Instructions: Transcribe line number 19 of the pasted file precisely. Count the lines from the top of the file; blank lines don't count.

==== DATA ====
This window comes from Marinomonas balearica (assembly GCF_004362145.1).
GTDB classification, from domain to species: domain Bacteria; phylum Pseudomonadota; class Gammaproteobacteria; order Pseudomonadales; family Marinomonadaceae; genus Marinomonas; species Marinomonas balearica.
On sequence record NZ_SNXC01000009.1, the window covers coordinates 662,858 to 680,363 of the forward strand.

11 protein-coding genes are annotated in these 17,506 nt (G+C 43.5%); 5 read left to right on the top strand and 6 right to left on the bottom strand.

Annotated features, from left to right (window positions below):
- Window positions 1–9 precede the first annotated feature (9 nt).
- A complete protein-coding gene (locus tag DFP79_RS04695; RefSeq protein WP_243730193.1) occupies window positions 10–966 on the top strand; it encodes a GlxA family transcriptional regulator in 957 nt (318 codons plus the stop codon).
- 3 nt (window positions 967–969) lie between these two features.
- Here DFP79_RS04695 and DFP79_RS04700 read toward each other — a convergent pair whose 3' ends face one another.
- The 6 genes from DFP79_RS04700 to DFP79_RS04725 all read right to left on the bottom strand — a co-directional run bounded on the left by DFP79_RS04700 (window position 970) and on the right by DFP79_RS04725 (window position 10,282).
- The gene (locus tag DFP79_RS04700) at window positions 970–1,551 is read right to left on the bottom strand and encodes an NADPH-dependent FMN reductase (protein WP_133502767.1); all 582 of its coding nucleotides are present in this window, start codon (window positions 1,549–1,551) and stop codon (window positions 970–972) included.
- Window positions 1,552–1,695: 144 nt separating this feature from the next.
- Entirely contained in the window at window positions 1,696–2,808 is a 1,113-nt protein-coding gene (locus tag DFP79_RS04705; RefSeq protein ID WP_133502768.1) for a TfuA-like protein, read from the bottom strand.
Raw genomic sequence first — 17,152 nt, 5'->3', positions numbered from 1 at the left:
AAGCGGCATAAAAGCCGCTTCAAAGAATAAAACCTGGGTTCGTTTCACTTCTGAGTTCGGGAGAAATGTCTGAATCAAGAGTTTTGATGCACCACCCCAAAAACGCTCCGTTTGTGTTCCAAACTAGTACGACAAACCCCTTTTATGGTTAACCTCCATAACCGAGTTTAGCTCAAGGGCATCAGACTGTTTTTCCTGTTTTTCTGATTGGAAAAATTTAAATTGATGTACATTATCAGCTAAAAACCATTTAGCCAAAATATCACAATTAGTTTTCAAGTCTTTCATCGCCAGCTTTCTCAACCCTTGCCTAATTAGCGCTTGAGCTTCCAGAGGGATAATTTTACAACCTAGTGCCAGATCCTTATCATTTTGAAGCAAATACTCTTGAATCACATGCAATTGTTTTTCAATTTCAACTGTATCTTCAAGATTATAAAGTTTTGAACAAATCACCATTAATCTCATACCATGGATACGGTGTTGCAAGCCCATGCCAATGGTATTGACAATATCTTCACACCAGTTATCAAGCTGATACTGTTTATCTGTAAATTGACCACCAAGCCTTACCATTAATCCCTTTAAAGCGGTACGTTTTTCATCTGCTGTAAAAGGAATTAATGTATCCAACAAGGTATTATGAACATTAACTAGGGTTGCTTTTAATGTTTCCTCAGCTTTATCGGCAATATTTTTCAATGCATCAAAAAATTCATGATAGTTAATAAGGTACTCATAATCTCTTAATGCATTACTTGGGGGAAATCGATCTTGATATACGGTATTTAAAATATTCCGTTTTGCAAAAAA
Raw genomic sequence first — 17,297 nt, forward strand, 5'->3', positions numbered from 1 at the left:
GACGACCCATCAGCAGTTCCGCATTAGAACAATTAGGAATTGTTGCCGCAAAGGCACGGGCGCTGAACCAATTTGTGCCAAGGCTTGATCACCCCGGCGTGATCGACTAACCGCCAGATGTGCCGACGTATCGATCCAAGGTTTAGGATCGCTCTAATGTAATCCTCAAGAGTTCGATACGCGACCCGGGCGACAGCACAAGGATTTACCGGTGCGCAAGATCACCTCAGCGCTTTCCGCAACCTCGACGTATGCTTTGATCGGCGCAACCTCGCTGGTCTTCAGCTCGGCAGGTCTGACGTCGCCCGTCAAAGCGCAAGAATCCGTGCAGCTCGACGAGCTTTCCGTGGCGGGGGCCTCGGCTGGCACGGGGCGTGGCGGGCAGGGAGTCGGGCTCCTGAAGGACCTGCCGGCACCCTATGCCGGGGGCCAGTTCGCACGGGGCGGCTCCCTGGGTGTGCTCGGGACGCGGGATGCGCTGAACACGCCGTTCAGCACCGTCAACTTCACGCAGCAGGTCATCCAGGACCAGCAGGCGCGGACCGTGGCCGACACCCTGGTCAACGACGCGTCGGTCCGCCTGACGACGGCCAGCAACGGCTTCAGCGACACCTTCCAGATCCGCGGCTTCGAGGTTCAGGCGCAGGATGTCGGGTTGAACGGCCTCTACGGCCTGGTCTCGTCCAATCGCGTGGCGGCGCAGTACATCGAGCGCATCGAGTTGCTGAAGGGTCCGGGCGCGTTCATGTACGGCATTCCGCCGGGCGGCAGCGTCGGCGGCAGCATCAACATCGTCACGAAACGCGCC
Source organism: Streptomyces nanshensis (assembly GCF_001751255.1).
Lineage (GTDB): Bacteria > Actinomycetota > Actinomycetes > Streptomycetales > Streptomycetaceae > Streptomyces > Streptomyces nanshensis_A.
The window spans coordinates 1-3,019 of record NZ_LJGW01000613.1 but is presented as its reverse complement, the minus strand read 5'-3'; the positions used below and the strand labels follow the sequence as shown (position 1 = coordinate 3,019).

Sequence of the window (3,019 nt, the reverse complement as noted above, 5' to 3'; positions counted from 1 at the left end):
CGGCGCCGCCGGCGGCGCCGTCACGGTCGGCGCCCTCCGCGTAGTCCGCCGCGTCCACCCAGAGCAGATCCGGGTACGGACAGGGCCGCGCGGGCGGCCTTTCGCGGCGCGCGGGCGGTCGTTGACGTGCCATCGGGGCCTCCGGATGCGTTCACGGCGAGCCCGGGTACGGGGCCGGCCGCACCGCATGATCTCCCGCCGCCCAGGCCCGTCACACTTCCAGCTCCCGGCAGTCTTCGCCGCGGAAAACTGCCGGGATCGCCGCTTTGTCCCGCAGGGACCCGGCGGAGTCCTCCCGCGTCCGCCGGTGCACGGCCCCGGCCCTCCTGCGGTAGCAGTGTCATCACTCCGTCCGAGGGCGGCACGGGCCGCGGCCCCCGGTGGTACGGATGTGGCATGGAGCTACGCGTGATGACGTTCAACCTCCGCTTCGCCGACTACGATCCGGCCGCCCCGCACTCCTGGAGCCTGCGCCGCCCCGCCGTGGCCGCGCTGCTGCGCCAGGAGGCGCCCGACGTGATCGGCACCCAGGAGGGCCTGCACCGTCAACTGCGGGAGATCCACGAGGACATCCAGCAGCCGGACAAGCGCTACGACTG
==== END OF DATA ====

Lineage (GTDB): Bacteria > Actinomycetota > Actinomycetes > Streptomycetales > Streptomycetaceae > Streptomyces > Streptomyces nanshensis_A.